Restless, she strolled through the small store. Waiting was the worst part of her job, and she hated it. She glanced around, studying the place for the umpteenth time. Shelves stacked high with fabrics, linens and Navajo rugs lined one wall. The back was cluttered with rolls of baling wire, shovels, tools and other hardware. Against the opposite side, beneath the thick glass of the battered oak counter, was a huge selection of squash blossom necklaces, rings and watchbands, crafted from silver and inlaid with turquoise and coral. Tables placed in the middle of the emporium were crowded with sacks of flour and sugar, and with every imaginable variety of canned food. Walking space was at a premium, and she found herself hemmed in by dry goods as she went around the store searching for a cool spot.

Her partner, Bobby Sanchez, a dark-haired man in his late twenties, stood just behind the door of the adjoining stockroom, watching through the door via a one way mirror. Bobby was an excellent agent, but at a glance he looked more like a misplaced accountant. With wire-rimmed glasses, short-cropped hair and the shuffling gait of someone who always appeared to have something else on his mind, he never attracted much attention during field operations.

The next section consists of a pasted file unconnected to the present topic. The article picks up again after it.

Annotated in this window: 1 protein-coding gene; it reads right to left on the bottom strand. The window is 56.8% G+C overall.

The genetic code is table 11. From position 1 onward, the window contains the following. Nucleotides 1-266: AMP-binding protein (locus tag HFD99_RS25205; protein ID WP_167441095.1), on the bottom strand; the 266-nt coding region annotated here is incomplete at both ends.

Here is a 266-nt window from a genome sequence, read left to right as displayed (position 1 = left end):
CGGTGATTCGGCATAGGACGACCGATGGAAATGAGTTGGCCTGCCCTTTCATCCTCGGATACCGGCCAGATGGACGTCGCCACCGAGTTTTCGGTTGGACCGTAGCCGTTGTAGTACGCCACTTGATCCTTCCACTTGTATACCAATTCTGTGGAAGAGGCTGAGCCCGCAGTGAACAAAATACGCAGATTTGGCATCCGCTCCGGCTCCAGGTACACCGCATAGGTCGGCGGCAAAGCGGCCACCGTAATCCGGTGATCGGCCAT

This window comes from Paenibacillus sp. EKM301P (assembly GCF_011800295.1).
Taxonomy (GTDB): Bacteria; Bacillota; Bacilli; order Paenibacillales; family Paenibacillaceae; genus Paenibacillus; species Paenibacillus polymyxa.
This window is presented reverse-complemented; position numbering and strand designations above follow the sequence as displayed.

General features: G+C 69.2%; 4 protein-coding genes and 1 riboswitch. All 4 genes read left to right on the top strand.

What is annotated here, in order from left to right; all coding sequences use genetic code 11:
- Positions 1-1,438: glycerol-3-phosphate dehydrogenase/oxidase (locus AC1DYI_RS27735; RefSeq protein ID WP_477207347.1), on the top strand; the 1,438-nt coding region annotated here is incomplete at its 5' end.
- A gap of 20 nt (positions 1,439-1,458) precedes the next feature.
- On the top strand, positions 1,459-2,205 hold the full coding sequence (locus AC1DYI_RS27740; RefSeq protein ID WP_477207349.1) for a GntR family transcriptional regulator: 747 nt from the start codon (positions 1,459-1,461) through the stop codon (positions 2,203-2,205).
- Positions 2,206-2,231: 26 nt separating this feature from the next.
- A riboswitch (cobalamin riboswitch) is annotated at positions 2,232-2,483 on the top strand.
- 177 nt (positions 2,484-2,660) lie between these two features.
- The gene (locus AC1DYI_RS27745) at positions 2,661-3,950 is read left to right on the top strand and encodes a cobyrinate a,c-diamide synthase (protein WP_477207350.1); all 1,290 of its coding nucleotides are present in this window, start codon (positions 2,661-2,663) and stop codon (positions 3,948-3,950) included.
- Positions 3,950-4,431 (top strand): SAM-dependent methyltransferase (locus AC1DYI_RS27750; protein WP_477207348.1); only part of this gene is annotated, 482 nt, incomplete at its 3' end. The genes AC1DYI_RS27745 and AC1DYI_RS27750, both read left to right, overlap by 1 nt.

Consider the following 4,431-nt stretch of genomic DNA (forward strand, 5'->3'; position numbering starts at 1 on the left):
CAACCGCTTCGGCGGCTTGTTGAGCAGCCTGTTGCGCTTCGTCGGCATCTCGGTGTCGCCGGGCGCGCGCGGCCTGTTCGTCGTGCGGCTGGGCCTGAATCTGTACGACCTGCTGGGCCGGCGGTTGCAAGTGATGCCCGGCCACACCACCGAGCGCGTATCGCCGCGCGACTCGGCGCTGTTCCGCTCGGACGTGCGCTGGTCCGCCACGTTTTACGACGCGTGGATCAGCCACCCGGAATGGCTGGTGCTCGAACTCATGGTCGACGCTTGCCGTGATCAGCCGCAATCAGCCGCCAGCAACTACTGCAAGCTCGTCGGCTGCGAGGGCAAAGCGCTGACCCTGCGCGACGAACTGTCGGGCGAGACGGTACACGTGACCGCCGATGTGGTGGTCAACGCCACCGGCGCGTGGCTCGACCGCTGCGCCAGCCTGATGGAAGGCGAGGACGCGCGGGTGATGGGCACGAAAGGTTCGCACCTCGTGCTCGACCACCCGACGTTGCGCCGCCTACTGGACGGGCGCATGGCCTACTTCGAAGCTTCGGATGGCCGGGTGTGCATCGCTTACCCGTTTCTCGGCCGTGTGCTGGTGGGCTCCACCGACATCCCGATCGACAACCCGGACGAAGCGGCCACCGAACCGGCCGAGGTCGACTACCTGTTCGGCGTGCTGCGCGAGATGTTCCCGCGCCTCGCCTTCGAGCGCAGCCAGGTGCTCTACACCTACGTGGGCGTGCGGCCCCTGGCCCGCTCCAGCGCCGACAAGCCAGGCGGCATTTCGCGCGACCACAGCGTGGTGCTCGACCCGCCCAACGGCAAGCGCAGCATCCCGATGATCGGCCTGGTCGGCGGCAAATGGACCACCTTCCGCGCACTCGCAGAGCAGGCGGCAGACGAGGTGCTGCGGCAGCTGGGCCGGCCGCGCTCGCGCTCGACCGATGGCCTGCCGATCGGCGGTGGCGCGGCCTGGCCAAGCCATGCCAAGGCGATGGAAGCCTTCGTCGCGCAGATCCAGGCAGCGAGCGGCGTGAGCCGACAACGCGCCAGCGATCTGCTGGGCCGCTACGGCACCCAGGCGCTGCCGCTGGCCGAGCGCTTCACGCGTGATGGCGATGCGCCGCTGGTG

"Bobby, you're positioned so that the camera will catch everything from the moment he enters, right?" Julia asked, adjusting her loose cotton top over the pancake holster.

"Stop worrying," came a voice from behind the door. "Just don't let him get too close to this mirror, or he might want to take a look inside."